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U.S. Constitution

A large crowd of women cheers a speaker at the Lincoln Memorial, during a rally for passage of the Equal Rights Amendment. Bettmann Archive hide caption

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Bettmann Archive

50 years ago sex equality seemed destined for the Constitution. What happened?

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Attorney General Merrick Garland, in a 2021 photo, said a Missouri gun rights law impedes law enforcement in the state. The Department of Justice sued Wednesday to enjoin the law. Patrick Semansky/AP hide caption

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Patrick Semansky/AP
Sarah Silbiger/Getty Images

The growing discontent within the National Guard

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The preamble to the US Constitution. Joe Sohm/Visions of America/Universal Images Group via Getty hide caption

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Joe Sohm/Visions of America/Universal Images Group via Getty

Federal lawmakers introduced an joint resolution that seeks "to prohibit the use of slavery and involuntary servitude as a punishment for a crime" under the 13th Amendment to the Constitution. bonniej/Getty Images hide caption

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bonniej/Getty Images

A traffic enforcement officer chalks tires in Arvada, Colo., in 2014. Physically marking a tire without a warrant is a violation of the Fourth Amendment, a federal appeals court ruled. Kent Nishimura/Denver Post via Getty Images hide caption

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Kent Nishimura/Denver Post via Getty Images

After opening shortly before the 2016 election, the Trump International Hotel in Washington, D.C., has quickly became a favorite gathering place for the president's supporters. Pool/Getty Images hide caption

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Pool/Getty Images

Federal Lawsuit Against President Trump's Business Interests Allowed To Proceed

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A lawsuit brought by the attorneys general of Maryland and the District of Columbia regarding President Trump's profits from the Trump International Hotel near the White House can proceed, a federal judge has ruled. Paul J. Richards/AFP/Getty Images hide caption

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Paul J. Richards/AFP/Getty Images

After he received a C on a paper when he was 19, Gregory Watson went on a mission to get a constitutional amendment ratified. Jorge Sanhueza-Lyon/KUT hide caption

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Jorge Sanhueza-Lyon/KUT

The Bad Grade That Changed The U.S. Constitution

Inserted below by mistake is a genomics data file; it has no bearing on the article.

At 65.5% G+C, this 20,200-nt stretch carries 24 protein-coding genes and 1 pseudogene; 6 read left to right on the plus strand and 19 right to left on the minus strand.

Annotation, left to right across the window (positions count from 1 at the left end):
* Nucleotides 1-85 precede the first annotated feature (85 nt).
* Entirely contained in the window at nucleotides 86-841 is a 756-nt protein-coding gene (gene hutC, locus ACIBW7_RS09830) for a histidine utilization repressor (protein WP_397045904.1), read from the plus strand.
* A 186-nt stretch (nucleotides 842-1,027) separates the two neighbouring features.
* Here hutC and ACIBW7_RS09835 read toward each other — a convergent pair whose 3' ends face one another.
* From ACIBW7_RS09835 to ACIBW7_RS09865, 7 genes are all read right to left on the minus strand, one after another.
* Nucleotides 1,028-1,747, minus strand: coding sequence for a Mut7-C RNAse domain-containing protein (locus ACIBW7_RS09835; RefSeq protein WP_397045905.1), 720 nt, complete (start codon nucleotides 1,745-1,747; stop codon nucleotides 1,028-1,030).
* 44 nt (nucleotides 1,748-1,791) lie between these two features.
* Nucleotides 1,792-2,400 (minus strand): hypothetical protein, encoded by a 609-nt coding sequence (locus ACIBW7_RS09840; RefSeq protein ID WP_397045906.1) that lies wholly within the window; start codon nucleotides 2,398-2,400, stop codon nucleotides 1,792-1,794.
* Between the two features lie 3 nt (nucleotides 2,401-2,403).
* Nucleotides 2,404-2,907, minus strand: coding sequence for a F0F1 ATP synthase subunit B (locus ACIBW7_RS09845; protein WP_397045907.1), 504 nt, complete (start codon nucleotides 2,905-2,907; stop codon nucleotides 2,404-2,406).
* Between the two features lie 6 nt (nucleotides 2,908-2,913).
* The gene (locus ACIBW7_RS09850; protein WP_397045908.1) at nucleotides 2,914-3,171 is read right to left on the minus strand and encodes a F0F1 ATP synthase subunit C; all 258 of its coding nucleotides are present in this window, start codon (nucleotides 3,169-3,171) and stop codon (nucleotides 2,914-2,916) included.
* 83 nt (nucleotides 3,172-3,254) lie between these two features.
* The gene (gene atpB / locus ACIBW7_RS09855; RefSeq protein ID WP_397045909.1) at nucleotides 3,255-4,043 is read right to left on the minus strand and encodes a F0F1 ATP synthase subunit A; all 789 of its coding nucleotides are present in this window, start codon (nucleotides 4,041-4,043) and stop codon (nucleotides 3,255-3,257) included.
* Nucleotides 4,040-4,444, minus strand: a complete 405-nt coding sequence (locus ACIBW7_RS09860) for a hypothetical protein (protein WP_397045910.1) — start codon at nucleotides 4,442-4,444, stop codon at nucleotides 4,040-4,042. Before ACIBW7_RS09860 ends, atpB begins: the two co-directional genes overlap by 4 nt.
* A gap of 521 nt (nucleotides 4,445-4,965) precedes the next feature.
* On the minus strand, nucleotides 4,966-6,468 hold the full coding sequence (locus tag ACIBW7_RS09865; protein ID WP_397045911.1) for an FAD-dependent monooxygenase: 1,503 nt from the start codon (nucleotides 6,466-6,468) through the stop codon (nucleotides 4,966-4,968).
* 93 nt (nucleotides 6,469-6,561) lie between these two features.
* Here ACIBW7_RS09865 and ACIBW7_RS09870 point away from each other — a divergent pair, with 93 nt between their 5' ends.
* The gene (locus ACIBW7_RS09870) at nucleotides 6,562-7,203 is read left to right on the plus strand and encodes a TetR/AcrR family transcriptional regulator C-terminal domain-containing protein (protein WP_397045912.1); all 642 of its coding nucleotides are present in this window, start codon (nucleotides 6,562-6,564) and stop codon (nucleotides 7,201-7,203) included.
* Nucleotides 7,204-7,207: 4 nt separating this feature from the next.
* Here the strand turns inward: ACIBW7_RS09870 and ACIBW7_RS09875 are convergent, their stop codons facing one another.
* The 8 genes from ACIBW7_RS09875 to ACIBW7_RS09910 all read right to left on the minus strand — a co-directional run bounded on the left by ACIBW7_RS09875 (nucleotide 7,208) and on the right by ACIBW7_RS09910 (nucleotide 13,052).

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Attorney Bob Hilliard — representing the family of Mexican teenager Sergio Adrian Hernandez, who was shot and killed by a U.S. Border Patrol agent — speaks in front of the Supreme Court after presenting his argument on Tuesday. Mandel Ngan/AFP/Getty Images hide caption

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Mandel Ngan/AFP/Getty Images

Conservative Justices Skeptical Of Extending Constitution Beyond U.S. Border

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Two teams face off in a debate over the extent of the president's war powers at the latest debate from Intelligence Squared U.S. Samuel LaHoz/Intelligence Squared U.S. hide caption

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Samuel LaHoz/Intelligence Squared U.S.

Debate: Has The President Exceeded His War Powers Authority?

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Cell towers are constantly tracking the location of mobile phones. And that data, federal courts have ruled, is not constitutionally protected. Steve Greer/iStockphoto.com hide caption

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Steve Greer/iStockphoto.com

Who Has The Right To Know Where Your Phone Has Been?

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George Washington is depicted addressing the Constitutional Convention of 1787 in this painting by Junius Brutus Stearns. Presumably, no representative from Rhode Island is in the picture; Rhode Island boycotted the gathering and originally rejected the Constitution. AP hide caption

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AP

The U.S. Supreme Court, 70 years after rejecting Roscoe Filburn's bid to limit the federal government's power to regulate commerce. Chip Somodevilla/Getty Images hide caption

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Chip Somodevilla/Getty Images

The Farmer And The Commerce Clause

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Member of the House read the Constitution

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